Interviews. Is there anything more nerve racking than job interviews? It may be the single toughest part of any individual’s job search, and yet, job seekers often compound their interview nervousness with lack of preparation and frequent mistakes.
Interview mistakes can be avoided. following Here are four common mistakes first-time business owners make when talking to job candidates – and how to fix them.
Mistake No. 1: You get too personal.
When it comes to questions you want to avoid during a job interview, anything that could be perceived as possibly discriminatory ought to be at the top of your list, according to Driscoll. While it’s important to understand where a person is coming from, you never want to ask a job candidate's age, nationality, religion, or marital status, for example. Those questions can be perceived as discriminatory and put your business at risk, he says.
And while it might seem obvious not to ask an interviewee's nationality, for example, some entrepreneurs don't realize questions that may come up in small talk can also be dangerous, says Vickie Causa, CEO of CausaAssociates, LLC, a New York-based HR consulting firm. For example, avoid asking seemingly innocuous questions like whether or not a candidate has kids or what organizations they belong to.
Of course you'll want to know if there's anything stopping potential employees from coming into the office when you need them, but phrase those questions carefully. Rather than asking if someone has young kids or observes any holidays, ask if there are any restrictions that would stop that person from working on the weekends, Causa says. "You can find anything out about someone if you ask the question the right way," she says.
Mistake No. 2: You ask canned questions.
While it's important to avoid asking pointed questions about a candidate's personal background, staying too general is also a bad move, says Driscoll. "Lots of people can do great for fifteen minutes to an hour in an interview, particularly if you're asking general interview questions," he says.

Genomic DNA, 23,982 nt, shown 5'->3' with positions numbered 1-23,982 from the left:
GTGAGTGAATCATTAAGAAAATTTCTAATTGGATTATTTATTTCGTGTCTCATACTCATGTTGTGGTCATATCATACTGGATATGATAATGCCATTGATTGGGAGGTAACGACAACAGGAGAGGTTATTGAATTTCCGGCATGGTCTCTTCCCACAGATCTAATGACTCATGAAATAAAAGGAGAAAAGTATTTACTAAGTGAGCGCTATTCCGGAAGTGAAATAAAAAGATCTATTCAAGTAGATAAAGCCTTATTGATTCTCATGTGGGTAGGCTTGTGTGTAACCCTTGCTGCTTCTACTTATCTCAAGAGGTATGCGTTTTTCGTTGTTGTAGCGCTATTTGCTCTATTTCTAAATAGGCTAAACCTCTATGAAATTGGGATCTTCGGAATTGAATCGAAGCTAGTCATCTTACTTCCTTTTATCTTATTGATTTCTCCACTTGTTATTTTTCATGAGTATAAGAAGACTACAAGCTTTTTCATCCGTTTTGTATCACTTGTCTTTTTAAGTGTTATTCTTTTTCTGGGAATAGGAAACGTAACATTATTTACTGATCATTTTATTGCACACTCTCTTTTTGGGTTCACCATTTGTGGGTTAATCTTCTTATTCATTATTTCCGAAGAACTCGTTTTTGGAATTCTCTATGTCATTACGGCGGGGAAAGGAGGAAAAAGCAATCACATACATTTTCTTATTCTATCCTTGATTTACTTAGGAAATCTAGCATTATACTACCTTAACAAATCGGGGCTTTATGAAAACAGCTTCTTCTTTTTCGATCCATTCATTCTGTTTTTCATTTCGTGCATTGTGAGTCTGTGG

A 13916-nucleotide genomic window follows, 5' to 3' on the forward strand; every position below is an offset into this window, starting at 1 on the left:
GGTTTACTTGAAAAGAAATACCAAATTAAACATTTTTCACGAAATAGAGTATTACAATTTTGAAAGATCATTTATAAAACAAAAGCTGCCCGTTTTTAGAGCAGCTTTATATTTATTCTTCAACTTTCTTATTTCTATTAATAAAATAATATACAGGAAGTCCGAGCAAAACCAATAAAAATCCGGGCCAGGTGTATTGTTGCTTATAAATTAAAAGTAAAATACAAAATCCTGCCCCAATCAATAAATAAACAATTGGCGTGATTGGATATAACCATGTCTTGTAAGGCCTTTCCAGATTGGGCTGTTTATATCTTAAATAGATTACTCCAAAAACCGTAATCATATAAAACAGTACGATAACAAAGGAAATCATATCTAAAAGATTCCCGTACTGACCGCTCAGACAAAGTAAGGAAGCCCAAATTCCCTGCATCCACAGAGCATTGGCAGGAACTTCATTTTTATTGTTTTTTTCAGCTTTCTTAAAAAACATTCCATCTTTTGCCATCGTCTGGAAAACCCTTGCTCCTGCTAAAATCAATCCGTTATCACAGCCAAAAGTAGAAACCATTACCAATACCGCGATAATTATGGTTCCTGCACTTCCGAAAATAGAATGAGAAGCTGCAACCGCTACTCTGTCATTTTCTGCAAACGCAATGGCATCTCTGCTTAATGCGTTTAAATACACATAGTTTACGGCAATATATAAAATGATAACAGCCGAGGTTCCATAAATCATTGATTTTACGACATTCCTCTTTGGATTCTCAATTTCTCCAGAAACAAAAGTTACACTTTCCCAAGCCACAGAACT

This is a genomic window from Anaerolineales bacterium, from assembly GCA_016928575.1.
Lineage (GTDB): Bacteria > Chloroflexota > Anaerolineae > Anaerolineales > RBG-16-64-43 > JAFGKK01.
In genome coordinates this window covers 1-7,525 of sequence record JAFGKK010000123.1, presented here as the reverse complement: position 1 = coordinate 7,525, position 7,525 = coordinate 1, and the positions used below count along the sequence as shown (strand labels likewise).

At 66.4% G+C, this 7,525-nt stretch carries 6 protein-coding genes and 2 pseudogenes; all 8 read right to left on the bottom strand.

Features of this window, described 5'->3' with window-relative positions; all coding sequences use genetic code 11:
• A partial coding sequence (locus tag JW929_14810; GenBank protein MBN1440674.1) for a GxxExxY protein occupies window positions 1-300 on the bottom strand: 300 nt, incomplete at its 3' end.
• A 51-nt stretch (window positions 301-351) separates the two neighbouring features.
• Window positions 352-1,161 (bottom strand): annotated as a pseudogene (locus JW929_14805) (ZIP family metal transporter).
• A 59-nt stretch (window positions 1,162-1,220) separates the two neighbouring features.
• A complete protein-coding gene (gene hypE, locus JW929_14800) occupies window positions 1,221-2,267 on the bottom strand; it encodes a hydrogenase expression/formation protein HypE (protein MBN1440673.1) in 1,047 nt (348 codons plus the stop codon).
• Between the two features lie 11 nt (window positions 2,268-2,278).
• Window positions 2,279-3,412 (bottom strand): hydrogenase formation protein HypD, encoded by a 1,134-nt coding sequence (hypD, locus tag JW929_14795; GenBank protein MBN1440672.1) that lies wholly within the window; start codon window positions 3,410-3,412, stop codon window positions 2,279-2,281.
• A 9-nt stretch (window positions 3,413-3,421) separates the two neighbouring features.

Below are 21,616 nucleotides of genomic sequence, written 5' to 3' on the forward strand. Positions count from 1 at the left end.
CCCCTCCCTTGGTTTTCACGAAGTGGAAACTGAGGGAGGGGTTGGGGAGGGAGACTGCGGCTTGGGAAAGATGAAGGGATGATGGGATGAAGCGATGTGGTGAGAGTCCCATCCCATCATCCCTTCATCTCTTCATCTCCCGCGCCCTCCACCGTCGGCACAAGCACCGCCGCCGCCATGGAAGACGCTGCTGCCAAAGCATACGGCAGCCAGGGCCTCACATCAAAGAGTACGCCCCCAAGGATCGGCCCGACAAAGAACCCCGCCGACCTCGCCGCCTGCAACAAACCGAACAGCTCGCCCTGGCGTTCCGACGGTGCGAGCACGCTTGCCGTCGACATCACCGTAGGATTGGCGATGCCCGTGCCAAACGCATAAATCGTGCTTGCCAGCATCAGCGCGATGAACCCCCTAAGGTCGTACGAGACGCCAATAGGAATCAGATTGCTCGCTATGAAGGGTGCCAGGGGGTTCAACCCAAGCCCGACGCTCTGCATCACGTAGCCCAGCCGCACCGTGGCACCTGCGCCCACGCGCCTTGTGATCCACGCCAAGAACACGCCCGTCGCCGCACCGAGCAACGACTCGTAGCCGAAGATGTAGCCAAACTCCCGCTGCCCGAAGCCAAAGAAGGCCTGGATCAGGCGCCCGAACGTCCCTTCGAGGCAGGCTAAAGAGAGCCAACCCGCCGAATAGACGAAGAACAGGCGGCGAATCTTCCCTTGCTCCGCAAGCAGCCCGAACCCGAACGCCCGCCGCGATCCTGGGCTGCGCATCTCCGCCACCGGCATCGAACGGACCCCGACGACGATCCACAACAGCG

Sticking to behavioral questions will help you get more candid and useful answers, says J.T. O'Donnell, founder of the career advice blog, Careerealism.com. Rather than asking interviewees to tell you about themselves, for example, she suggests asking about their greatest personal achievement and how they accomplished it. You can learn a lot about candidates' work ethic and level of commitment by focusing on their experiences rather than their family or the organizations they belong to, she says.
Mistake No. 3: You gloss over the demands of the job.
Many small business owners are afraid to tell job candidates about the long work hours required, afraid that might scare them away. "It's amazing how many entrepreneurs don't want to be honest about how much they are expecting of their employees," O'Donnell says.
Being open about how often new hires will need to be in the office is a detail every small business owner should make clear from the onset. If work hours seem too unreasonable to discuss, you probably need to reevaluate your expectations, she says. But not being forthright about the commitment is a big mistake, she says.
Mistake No. 4: You're too open with rejected candidates.
Once you've interviewed and turned a handful of people down for a position, chances are someone will call up asking why they didn't get the job. Often small business owners want to be helpful by offering constrictive criticism, but O'Donnell advises against it. Instead tell rejected candidates you found someone who was a better fit and leave it at that.
"When you decide to pass on people, a good number of them are going to be convinced it was some sort of discrimination," says O'Donnell. "They're just going to read between the lines and you don't want that."